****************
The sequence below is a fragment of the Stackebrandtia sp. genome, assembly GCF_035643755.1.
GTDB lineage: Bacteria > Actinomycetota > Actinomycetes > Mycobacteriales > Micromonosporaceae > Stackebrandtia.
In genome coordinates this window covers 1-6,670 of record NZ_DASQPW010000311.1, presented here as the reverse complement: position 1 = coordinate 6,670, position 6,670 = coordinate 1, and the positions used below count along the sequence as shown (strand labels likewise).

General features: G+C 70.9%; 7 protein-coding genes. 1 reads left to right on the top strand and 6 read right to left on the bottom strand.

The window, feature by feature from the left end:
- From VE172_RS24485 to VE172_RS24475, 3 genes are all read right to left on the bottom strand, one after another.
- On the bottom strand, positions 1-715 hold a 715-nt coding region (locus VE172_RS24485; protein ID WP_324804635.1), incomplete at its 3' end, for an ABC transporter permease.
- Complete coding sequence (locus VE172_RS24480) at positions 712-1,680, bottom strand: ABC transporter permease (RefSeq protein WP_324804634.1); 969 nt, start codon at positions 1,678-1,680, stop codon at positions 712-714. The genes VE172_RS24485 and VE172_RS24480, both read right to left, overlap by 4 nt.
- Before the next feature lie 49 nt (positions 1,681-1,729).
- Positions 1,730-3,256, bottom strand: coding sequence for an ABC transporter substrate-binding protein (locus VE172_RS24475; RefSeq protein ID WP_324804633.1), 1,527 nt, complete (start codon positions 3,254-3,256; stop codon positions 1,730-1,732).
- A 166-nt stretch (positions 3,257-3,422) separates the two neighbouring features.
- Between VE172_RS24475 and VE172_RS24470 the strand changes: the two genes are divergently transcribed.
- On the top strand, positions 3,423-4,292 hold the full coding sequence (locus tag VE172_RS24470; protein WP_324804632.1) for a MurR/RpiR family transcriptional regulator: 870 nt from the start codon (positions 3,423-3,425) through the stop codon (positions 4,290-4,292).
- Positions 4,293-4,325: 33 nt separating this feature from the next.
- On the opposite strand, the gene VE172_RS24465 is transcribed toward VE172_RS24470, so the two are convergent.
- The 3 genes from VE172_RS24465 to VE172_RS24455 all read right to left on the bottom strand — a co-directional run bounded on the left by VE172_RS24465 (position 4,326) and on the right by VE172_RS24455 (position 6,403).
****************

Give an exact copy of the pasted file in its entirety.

The sequence below is a fragment of the Stackebrandtia sp. genome, assembly GCF_035643755.1.
GTDB lineage: Bacteria > Actinomycetota > Actinomycetes > Mycobacteriales > Micromonosporaceae > Stackebrandtia.
In genome coordinates this window covers 1-6,670 of record NZ_DASQPW010000311.1, presented here as the reverse complement: position 1 = coordinate 6,670, position 6,670 = coordinate 1, and the positions used below count along the sequence as shown (strand labels likewise).

General features: G+C 70.9%; 7 protein-coding genes. 1 reads left to right on the top strand and 6 read right to left on the bottom strand.

The window, feature by feature from the left end:
- From VE172_RS24485 to VE172_RS24475, 3 genes are all read right to left on the bottom strand, one after another.
- On the bottom strand, positions 1-715 hold a 715-nt coding region (locus VE172_RS24485; protein ID WP_324804635.1), incomplete at its 3' end, for an ABC transporter permease.
- Complete coding sequence (locus VE172_RS24480) at positions 712-1,680, bottom strand: ABC transporter permease (RefSeq protein WP_324804634.1); 969 nt, start codon at positions 1,678-1,680, stop codon at positions 712-714. The genes VE172_RS24485 and VE172_RS24480, both read right to left, overlap by 4 nt.
- Before the next feature lie 49 nt (positions 1,681-1,729).
- Positions 1,730-3,256, bottom strand: coding sequence for an ABC transporter substrate-binding protein (locus VE172_RS24475; RefSeq protein ID WP_324804633.1), 1,527 nt, complete (start codon positions 3,254-3,256; stop codon positions 1,730-1,732).
- A 166-nt stretch (positions 3,257-3,422) separates the two neighbouring features.
- Between VE172_RS24475 and VE172_RS24470 the strand changes: the two genes are divergently transcribed.
- On the top strand, positions 3,423-4,292 hold the full coding sequence (locus tag VE172_RS24470; protein WP_324804632.1) for a MurR/RpiR family transcriptional regulator: 870 nt from the start codon (positions 3,423-3,425) through the stop codon (positions 4,290-4,292).
- Positions 4,293-4,325: 33 nt separating this feature from the next.
- On the opposite strand, the gene VE172_RS24465 is transcribed toward VE172_RS24470, so the two are convergent.
- The 3 genes from VE172_RS24465 to VE172_RS24455 all read right to left on the bottom strand — a co-directional run bounded on the left by VE172_RS24465 (position 4,326) and on the right by VE172_RS24455 (position 6,403).